Almost a dozen Republican lawmakers in Pennsylvania are making plans to file a lawsuit over Pennsylvania’s school funding formula, alleging that the formula is unconstitutional because it violates the equal protection clause of the Pennsylvania Constitution. The lawsuit seeks to have the court force the General Assembly to develop and vote on a fairer school funding formula and reimburse rapidly growing school districts for lost funding.
The lawmakers are focusing upon the “hold harmless” provision of the Education Code that states that no school district can receive less funding than the year prior, even if the district’s enrollment declines, and that distributes funds based on the 1990 census. Under the current school funding formula, the counties with the fastest growing school districts receive significantly less per capita funding than counties where enrollment is decreasing, static, or growing slowly. These state lawmakers argue that the current funding formula penalizes growing districts with increased property taxes and underfunded schools.
In 1999, the Pennsylvania Supreme Court ruled that school funding issues should be decided by the executive and legislative branches, not by the courts. Efforts since to change the funding formula have failed in the Legislature. Few legislators from counties with declining school enrollments have been willing to vote to redistribute education funds—and, consequently, to increase their own local property taxes—to counties with growing student enrollments. Pennsylvania legislators representing school districts with slow-growing or decreasing enrollments outnumber legislators representing quickly growing areas in the General Assembly.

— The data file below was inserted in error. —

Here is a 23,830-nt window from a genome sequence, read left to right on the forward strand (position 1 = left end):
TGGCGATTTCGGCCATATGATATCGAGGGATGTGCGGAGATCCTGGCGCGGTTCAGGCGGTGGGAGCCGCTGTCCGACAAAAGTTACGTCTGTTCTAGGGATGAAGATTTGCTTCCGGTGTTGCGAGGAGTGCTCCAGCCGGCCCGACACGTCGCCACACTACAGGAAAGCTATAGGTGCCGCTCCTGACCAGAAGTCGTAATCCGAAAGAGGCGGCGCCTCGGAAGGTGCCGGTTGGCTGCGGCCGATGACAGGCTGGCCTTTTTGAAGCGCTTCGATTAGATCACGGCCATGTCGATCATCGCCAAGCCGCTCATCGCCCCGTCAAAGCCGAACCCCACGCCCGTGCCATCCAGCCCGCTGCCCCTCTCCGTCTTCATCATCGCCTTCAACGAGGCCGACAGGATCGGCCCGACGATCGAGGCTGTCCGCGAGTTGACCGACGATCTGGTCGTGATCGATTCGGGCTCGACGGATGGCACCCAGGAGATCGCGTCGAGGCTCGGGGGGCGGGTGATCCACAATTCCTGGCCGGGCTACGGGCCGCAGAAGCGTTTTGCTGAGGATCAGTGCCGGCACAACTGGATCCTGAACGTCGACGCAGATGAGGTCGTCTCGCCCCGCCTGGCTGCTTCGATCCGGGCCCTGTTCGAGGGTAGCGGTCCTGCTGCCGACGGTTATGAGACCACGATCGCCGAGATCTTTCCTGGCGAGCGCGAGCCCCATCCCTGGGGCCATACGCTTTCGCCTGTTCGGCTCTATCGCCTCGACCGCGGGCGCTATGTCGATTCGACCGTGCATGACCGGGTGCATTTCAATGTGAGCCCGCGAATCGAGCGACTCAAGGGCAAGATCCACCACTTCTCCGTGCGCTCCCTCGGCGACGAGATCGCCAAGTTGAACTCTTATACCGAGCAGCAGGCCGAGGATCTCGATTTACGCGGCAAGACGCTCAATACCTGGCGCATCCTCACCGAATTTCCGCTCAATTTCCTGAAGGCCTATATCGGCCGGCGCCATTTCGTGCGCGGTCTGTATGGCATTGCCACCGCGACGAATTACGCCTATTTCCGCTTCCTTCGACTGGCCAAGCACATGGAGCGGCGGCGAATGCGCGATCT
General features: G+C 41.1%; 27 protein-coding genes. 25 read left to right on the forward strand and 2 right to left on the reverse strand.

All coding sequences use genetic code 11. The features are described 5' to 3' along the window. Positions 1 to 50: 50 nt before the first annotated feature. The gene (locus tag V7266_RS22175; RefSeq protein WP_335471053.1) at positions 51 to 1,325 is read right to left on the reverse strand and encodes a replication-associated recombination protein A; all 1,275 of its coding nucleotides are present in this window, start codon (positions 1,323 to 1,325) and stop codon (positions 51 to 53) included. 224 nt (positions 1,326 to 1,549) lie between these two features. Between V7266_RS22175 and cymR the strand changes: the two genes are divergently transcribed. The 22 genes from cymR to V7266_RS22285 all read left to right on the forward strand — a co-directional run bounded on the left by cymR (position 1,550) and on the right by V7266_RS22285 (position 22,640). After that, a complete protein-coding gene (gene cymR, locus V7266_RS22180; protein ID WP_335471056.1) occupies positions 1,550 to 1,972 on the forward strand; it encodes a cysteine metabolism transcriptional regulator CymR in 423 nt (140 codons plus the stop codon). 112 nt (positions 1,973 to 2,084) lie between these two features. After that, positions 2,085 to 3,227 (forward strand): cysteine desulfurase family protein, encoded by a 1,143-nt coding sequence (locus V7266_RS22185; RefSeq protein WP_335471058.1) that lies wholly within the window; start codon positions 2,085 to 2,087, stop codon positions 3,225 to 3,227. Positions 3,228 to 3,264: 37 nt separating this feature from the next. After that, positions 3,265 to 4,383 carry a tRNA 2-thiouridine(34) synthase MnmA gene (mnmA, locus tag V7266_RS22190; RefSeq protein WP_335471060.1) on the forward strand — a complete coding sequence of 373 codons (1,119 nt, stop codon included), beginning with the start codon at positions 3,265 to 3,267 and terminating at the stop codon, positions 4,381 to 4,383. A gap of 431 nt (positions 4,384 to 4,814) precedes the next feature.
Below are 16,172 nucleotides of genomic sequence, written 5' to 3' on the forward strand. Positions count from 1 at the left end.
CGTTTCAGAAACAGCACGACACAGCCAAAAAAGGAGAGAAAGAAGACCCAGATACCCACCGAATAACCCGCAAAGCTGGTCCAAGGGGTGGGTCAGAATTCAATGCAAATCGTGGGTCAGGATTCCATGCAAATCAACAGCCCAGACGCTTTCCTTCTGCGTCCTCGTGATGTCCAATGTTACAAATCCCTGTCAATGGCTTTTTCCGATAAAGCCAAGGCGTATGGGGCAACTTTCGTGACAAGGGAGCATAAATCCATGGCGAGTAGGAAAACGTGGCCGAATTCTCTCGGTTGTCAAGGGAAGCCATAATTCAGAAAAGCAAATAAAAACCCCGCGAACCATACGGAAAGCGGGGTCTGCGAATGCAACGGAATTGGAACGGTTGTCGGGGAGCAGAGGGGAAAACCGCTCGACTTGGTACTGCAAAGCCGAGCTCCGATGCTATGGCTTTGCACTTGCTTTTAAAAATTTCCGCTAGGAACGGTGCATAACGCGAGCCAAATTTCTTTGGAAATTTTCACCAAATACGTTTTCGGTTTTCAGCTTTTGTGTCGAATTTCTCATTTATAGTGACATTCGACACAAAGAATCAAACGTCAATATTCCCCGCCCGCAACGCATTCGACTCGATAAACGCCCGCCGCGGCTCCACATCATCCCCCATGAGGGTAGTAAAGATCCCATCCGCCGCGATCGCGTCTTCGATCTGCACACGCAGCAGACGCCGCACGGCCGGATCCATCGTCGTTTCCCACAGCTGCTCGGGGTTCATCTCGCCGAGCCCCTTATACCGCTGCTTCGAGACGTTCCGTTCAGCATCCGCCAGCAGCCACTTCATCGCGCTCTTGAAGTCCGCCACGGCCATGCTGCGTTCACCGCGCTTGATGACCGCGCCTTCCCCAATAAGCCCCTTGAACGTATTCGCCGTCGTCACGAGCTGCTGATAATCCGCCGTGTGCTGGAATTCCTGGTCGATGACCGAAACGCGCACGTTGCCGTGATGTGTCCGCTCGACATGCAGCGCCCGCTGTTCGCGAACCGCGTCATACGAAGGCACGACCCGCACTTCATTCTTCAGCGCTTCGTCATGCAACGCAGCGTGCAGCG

One of the lawmakers is personally paying for the legal fees. The group expects to file the lawsuit this summer.